The resulting atmosphere is conducive to creative thinking, says senior research staff member Adam Kalai. “If I’m collaborating with an economist, I will need to figure out how to explain what I’m doing so that he or she can understand it. When you’re forced to explain your research to people in other communities, that helps you realize what’s important in a big picture sense.”

Talk to members of Microsoft Research New England, and one theme keeps coming up: they’re here because Chayes drew them here. For example, boyd says she was finishing her PhD dissertation at the University of California, Berkeley, when she met Chayes at a dinner party. Before the encounter with Chayes, the last thing boyd wanted to do was move to Boston. “I loathed it there,” she says. But the encounter with Chayes changed boyd’s mind. “There were immediate sparks. We started talking about networks, in that beautiful academic way. We both talk a mile a minute. Finally, Jennifer said, ‘You have to come with me to Microsoft.’ People in my world, the world of academic anthropology, think I’m crazy to be working here, but it’s been a fantastic experience,” she says.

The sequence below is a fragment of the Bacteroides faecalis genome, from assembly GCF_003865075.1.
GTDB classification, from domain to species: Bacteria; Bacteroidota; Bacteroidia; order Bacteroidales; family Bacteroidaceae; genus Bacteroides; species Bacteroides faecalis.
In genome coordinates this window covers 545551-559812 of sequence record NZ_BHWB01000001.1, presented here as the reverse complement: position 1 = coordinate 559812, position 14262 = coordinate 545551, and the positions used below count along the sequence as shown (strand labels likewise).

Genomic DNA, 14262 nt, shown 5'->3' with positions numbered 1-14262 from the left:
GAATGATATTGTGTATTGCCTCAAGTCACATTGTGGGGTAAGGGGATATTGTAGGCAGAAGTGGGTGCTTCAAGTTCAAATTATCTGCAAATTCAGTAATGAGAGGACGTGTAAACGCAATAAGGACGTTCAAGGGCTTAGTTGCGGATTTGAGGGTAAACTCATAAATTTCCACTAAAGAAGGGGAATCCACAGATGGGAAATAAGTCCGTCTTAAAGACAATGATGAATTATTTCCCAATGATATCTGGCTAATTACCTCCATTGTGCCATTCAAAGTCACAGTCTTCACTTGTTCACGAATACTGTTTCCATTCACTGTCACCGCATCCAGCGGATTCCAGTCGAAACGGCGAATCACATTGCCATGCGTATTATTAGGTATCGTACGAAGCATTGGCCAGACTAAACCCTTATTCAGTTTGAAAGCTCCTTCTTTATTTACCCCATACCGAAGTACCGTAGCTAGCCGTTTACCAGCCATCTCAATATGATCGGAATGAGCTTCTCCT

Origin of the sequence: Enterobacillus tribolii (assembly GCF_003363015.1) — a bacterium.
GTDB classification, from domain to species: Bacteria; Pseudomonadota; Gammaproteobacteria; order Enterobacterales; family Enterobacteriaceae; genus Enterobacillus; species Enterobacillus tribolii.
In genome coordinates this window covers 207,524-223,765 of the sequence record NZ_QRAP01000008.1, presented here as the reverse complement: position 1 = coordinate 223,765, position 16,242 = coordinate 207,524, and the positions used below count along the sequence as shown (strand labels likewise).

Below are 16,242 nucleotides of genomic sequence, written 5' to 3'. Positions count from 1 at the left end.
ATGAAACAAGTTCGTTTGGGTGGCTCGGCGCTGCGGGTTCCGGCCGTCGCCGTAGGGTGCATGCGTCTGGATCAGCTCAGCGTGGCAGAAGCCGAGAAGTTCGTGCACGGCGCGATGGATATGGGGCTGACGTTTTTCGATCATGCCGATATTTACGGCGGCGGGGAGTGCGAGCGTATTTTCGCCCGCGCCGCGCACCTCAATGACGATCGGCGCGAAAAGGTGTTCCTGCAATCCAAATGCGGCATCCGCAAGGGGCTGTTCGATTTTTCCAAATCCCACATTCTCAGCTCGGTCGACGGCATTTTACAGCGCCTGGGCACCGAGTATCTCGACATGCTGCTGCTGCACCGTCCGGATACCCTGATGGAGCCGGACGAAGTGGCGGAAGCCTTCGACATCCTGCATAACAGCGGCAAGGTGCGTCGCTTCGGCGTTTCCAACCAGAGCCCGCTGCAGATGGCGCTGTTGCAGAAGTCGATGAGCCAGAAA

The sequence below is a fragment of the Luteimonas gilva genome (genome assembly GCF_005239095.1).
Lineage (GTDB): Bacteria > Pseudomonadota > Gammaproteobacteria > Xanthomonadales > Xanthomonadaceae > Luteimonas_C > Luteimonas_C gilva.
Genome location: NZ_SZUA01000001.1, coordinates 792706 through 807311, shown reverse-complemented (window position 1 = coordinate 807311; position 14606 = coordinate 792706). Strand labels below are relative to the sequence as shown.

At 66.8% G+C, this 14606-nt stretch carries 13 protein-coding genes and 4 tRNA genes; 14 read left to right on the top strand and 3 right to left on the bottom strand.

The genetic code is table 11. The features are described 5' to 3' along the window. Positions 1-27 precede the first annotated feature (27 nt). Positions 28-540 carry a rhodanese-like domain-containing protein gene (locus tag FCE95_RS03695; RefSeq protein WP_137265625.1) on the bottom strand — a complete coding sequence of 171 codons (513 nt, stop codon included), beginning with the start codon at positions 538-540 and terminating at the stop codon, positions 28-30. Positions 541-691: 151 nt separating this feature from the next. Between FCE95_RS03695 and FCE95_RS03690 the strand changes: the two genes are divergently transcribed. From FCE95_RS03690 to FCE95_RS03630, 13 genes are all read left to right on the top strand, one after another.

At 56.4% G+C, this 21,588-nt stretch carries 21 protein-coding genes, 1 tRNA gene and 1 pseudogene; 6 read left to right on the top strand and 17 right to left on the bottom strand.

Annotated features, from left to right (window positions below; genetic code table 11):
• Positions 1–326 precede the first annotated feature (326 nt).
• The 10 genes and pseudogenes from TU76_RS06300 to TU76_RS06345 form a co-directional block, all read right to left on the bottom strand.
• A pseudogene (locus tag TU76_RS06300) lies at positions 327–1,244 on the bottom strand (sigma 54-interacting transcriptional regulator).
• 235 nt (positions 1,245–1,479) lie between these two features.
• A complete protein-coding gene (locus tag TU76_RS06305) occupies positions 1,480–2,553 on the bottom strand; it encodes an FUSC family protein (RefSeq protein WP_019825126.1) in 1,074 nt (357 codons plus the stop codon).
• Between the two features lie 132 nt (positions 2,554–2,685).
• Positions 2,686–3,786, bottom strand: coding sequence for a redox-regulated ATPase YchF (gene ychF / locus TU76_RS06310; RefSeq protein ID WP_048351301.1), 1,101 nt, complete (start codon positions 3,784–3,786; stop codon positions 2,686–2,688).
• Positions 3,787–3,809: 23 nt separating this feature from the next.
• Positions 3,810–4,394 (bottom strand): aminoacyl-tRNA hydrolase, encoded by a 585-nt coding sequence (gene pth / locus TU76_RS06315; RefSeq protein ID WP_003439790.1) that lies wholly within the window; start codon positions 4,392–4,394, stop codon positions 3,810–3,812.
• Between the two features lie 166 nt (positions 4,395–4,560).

Chayes’s work on random networks and constraint satisfaction problems has recently brought her back full circle to the biology that she studied at Wesleyan. Only now she wields not a pipette but a theory about how to apply the principles of networking to the analysis of biological systems. Many cancers, she says, are caused by failures of the organism’s gene regulatory network. And these networks have much in common with the random networks she studied previously.